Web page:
I struggle with the business side of things. Both in production and in all the rest, like marketing. And I used to spend a lot of my studio time on custom pieces but I’m finally accepting that I don’t really want to do that anymore. I’m also currently shifting away from totally hand-fabricated and hollow formed pieces as my production line, toward cast pieces done off-site. I’ll save the hand fabrication for a few passion fueled art pieces and work to market my new cast line this year, so that I don’t spend all of the energy I have for the studio on things that don’t really light me up inside the way one of a kind pieces do.

I have also struggled with motivation at times. To be brutally honest, there would be days up until last year or so (and still, though rarely) that I would show up to my studio and just. not. want. to. work. So I started looking at the reasons why, and though I found none that were quite concrete, I knew that I needed to take better care of myself so that I could show up better for the thing I really wanted to be doing, which was creating beautiful, thoughtful, well-made jewelry. I share this because I think that it shouldn’t be shameful to admit that most of us struggle with enthusiasm for even the things we love, sometimes. So I have slowly cut out certain destructive behaviors, like drinking and smoking, and added things like meditation and better eating habits, and in general, I feel like a more present and capable human being, able to show up for myself on the days that I have time to spend in my studio.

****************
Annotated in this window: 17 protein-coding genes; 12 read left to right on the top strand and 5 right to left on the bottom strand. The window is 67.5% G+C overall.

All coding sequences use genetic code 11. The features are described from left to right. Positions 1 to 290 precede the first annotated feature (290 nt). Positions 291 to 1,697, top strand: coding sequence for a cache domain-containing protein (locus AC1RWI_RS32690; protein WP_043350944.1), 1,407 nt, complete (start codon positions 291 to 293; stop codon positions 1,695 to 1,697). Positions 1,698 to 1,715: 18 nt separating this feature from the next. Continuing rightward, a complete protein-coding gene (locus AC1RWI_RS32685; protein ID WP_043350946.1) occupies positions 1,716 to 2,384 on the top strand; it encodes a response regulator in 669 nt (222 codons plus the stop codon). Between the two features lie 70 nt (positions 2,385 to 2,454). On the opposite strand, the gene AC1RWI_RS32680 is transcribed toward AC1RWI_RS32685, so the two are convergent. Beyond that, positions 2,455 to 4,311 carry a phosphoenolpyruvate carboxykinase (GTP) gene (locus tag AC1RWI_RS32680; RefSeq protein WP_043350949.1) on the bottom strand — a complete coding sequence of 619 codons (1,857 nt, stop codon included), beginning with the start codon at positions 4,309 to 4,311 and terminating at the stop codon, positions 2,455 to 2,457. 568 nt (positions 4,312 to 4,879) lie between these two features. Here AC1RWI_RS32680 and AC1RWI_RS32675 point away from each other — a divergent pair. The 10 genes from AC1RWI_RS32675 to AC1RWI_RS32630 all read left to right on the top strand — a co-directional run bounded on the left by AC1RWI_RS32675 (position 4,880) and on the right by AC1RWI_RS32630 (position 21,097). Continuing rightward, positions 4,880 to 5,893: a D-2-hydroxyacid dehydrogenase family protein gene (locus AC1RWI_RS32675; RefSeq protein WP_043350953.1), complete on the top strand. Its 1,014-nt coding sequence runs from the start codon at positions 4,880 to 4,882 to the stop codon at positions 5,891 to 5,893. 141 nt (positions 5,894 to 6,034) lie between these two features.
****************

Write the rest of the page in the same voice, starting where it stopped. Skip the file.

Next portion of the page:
Favorite resource/vendor or website you would like to share?

I love Hoover and Strong for their Harmony recycled metals!

https://www.hooverandstrong.com/

Instagram : @altar.jewelry